Lieutenant with Lake County Sheriff’s Office wants to humanize law enforcement officers

Podcast showcases the men and women behind the badge

A Lieutenant with the Lake County Sheriff’s Office is on a mission to humanize law enforcement officers. Lt. Fred Jones says he wants the community to see more than just a uniform.
A Lieutenant with the Lake County Sheriff’s Office is on a mission to humanize law enforcement officers. Lt. Fred Jones says he wants the community to see more than just a uniform.

LAKE COUNTY, Fla. – A Lieutenant with the Lake County Sheriff’s Office is on a mission to humanize law enforcement officers. Lt. Fred Jones says he wants the community to see more than just a uniform.

It’s part of his effort to introduce the men and women behind the badges.

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Jones has nearly 25 years in law enforcement. He says every day is a new day in terms of earning the public’s trust.

“We’re not far removed from the Civil Rights Movement, you know, where our job was to beat people who were peacefully marching,” Jones said. “What have we done in this profession to say, ‘this is not who we are anymore?’”

Building trust in the community is one of his missions.

“People don’t just give you their trust,” Jones said. “No, we have to earn this every single day.”

When News 6 interviewed him, he was not sporting his badge, but instead a laptop and a microphone for his new way of sharing his mission. Jones now produces a podcast called “It’s Alright With Fred Jones.”

“I want to talk about the human behind the badge, that’s a lot of what’s missing when we see law enforcement behavior on TV,” Jones said.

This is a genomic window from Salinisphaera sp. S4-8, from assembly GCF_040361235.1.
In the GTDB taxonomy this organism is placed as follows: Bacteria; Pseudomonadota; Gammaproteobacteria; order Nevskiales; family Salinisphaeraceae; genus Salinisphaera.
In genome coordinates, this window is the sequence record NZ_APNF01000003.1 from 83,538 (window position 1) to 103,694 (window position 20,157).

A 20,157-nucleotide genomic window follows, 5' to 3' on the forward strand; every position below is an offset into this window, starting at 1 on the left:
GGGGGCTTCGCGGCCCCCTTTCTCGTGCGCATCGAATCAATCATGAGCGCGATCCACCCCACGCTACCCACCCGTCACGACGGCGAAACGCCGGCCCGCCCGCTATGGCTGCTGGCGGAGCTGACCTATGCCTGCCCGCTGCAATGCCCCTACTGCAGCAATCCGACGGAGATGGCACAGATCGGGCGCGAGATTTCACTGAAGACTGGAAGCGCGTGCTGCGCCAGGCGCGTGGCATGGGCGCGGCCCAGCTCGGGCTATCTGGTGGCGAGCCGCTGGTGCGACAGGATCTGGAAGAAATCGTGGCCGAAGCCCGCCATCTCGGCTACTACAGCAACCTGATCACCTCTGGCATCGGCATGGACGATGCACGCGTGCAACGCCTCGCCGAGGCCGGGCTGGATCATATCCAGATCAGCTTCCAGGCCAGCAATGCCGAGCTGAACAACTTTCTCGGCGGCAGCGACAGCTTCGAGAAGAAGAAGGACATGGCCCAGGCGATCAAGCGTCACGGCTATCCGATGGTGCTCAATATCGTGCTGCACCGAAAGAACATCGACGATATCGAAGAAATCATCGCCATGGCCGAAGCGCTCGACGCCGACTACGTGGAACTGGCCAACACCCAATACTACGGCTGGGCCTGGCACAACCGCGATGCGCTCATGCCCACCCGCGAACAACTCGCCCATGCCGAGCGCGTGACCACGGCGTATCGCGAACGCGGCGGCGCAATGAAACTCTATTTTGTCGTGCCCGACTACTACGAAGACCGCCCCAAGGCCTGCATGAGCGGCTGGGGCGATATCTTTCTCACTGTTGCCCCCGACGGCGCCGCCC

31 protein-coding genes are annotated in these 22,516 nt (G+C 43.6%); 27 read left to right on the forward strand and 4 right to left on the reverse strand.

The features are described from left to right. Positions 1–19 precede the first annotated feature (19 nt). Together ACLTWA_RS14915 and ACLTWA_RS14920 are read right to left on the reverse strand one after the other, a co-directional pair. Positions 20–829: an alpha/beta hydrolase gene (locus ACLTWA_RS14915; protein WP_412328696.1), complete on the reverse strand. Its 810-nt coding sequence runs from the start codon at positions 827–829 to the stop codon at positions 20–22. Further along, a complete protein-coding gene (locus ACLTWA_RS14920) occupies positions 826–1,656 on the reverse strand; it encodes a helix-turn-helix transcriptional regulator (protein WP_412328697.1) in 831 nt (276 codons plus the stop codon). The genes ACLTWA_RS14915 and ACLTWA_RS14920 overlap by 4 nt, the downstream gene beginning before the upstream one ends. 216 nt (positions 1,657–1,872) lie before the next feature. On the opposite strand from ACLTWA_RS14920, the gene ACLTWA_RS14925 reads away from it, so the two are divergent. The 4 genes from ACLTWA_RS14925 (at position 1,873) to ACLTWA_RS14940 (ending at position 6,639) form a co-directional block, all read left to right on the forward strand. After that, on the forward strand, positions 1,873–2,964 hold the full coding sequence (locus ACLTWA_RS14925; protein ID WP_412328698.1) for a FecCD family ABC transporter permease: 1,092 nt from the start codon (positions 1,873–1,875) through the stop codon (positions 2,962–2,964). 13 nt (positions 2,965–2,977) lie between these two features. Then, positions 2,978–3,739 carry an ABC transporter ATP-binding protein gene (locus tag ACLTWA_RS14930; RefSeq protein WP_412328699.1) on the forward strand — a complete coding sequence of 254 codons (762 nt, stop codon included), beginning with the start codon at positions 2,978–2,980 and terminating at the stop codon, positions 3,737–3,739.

“The Human Behind the Badge” is the latest series on his podcast.

News 6 was with him when he recorded the first episode with Lake County Master Deputy Evan Rosenstein.

“We’re going to get into not so much his job but his personal life and who he is when he is not wearing the badge,” Jones said.

“What are some of your hobbies that you’re into?” Jones asked.

“I love glamping,” Rosenstein answered. “Camping but I’m going to have air conditioning. So, I get to do that with the family.”

The idea is to let the public know officers have lives, families and pets to go home to.

“So, tell me about your dog,” Jones asked.

“His name is Thanos, because I’m also a huge Marvel fan,” Rosenstein said. “He is a 100-pound baby that is terrified of cardboard even though he is a big bad 100-pound pit.”

Jones also stresses to officers the importance of dealing with the trauma they face on the job. He is passionate about getting that word out.

“Imagine 12 hours of dealing with nothing but crises,” Jones said. “Since 2016, I do a lot of reading on mindfulness and stuff like that,” he said. “Every time I left a call, I would get in my truck and do my breathing exercises, release all that negativity and then move on to the next call,” Jones said.

Jones’s podcast can be found on Spotify.

News 6 examined police reform in a recent episode of Solutionaries. You can watch the digital newscast in its entirety below:

The first episode of News 6's new Solutionaries digital newscast focused on improving policing practices in Central Florida.
The first episode of News 6's new Solutionaries digital newscast focused on improving policing practices in Central Florida.

About the Author:

Emmy Award-winning reporter Louis Bolden joined the News 6 team in September of 2001 and hasn't gotten a moment's rest since. Louis has been a General Assignment Reporter for News 6 and Weekend Morning Anchor. He joined the Special Projects/Investigative Unit in 2014.